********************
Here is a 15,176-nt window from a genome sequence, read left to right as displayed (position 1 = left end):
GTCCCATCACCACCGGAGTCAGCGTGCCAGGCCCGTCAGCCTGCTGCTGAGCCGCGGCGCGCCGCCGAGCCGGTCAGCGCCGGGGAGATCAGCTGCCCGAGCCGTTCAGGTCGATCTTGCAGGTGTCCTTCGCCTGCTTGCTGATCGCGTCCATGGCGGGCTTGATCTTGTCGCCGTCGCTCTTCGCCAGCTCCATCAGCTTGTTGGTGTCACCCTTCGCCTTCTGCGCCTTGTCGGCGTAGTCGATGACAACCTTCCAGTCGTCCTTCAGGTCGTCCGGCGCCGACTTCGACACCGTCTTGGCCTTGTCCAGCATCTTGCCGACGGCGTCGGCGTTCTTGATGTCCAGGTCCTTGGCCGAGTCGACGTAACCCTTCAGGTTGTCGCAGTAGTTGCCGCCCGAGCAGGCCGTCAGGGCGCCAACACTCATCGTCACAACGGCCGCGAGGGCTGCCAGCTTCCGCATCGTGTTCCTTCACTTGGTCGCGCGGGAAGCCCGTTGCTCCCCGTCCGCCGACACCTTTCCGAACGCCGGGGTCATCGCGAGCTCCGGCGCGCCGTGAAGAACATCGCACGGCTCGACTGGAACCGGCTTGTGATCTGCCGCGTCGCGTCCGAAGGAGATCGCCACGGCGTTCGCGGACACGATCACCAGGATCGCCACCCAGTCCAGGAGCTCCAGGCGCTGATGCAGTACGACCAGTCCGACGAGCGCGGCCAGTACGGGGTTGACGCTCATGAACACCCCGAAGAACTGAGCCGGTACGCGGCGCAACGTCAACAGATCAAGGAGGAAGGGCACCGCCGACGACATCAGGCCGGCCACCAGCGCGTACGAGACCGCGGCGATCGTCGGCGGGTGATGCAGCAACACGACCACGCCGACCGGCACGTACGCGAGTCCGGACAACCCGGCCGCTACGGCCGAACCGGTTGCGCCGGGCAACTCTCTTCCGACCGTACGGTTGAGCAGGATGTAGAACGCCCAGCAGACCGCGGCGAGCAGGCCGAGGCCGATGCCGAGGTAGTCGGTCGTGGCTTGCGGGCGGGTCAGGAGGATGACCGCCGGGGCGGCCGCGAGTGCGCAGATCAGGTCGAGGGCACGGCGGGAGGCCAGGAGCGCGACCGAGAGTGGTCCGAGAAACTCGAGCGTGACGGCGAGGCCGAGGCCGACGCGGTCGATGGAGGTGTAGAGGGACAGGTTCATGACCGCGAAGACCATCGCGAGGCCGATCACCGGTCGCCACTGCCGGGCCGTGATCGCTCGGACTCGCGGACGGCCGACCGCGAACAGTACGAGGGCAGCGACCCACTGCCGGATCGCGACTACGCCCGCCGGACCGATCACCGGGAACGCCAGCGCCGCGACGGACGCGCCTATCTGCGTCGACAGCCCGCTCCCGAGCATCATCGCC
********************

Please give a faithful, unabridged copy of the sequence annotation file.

Here is a 15,176-nt window from a genome sequence, read left to right as displayed (position 1 = left end):
GTCCCATCACCACCGGAGTCAGCGTGCCAGGCCCGTCAGCCTGCTGCTGAGCCGCGGCGCGCCGCCGAGCCGGTCAGCGCCGGGGAGATCAGCTGCCCGAGCCGTTCAGGTCGATCTTGCAGGTGTCCTTCGCCTGCTTGCTGATCGCGTCCATGGCGGGCTTGATCTTGTCGCCGTCGCTCTTCGCCAGCTCCATCAGCTTGTTGGTGTCACCCTTCGCCTTCTGCGCCTTGTCGGCGTAGTCGATGACAACCTTCCAGTCGTCCTTCAGGTCGTCCGGCGCCGACTTCGACACCGTCTTGGCCTTGTCCAGCATCTTGCCGACGGCGTCGGCGTTCTTGATGTCCAGGTCCTTGGCCGAGTCGACGTAACCCTTCAGGTTGTCGCAGTAGTTGCCGCCCGAGCAGGCCGTCAGGGCGCCAACACTCATCGTCACAACGGCCGCGAGGGCTGCCAGCTTCCGCATCGTGTTCCTTCACTTGGTCGCGCGGGAAGCCCGTTGCTCCCCGTCCGCCGACACCTTTCCGAACGCCGGGGTCATCGCGAGCTCCGGCGCGCCGTGAAGAACATCGCACGGCTCGACTGGAACCGGCTTGTGATCTGCCGCGTCGCGTCCGAAGGAGATCGCCACGGCGTTCGCGGACACGATCACCAGGATCGCCACCCAGTCCAGGAGCTCCAGGCGCTGATGCAGTACGACCAGTCCGACGAGCGCGGCCAGTACGGGGTTGACGCTCATGAACACCCCGAAGAACTGAGCCGGTACGCGGCGCAACGTCAACAGATCAAGGAGGAAGGGCACCGCCGACGACATCAGGCCGGCCACCAGCGCGTACGAGACCGCGGCGATCGTCGGCGGGTGATGCAGCAACACGACCACGCCGACCGGCACGTACGCGAGTCCGGACAACCCGGCCGCTACGGCCGAACCGGTTGCGCCGGGCAACTCTCTTCCGACCGTACGGTTGAGCAGGATGTAGAACGCCCAGCAGACCGCGGCGAGCAGGCCGAGGCCGATGCCGAGGTAGTCGGTCGTGGCTTGCGGGCGGGTCAGGAGGATGACCGCCGGGGCGGCCGCGAGTGCGCAGATCAGGTCGAGGGCACGGCGGGAGGCCAGGAGCGCGACCGAGAGTGGTCCGAGAAACTCGAGCGTGACGGCGAGGCCGAGGCCGACGCGGTCGATGGAGGTGTAGAGGGACAGGTTCATGACCGCGAAGACCATCGCGAGGCCGATCACCGGTCGCCACTGCCGGGCCGTGATCGCTCGGACTCGCGGACGGCCGACCGCGAACAGTACGAGGGCAGCGACCCACTGCCGGATCGCGACTACGCCCGCCGGACCGATCACCGGGAACGCCAGCGCCGCGACGGACGCGCCTATCTGCGTCGACAGCCCGCTCCCGAGCATCATCGCC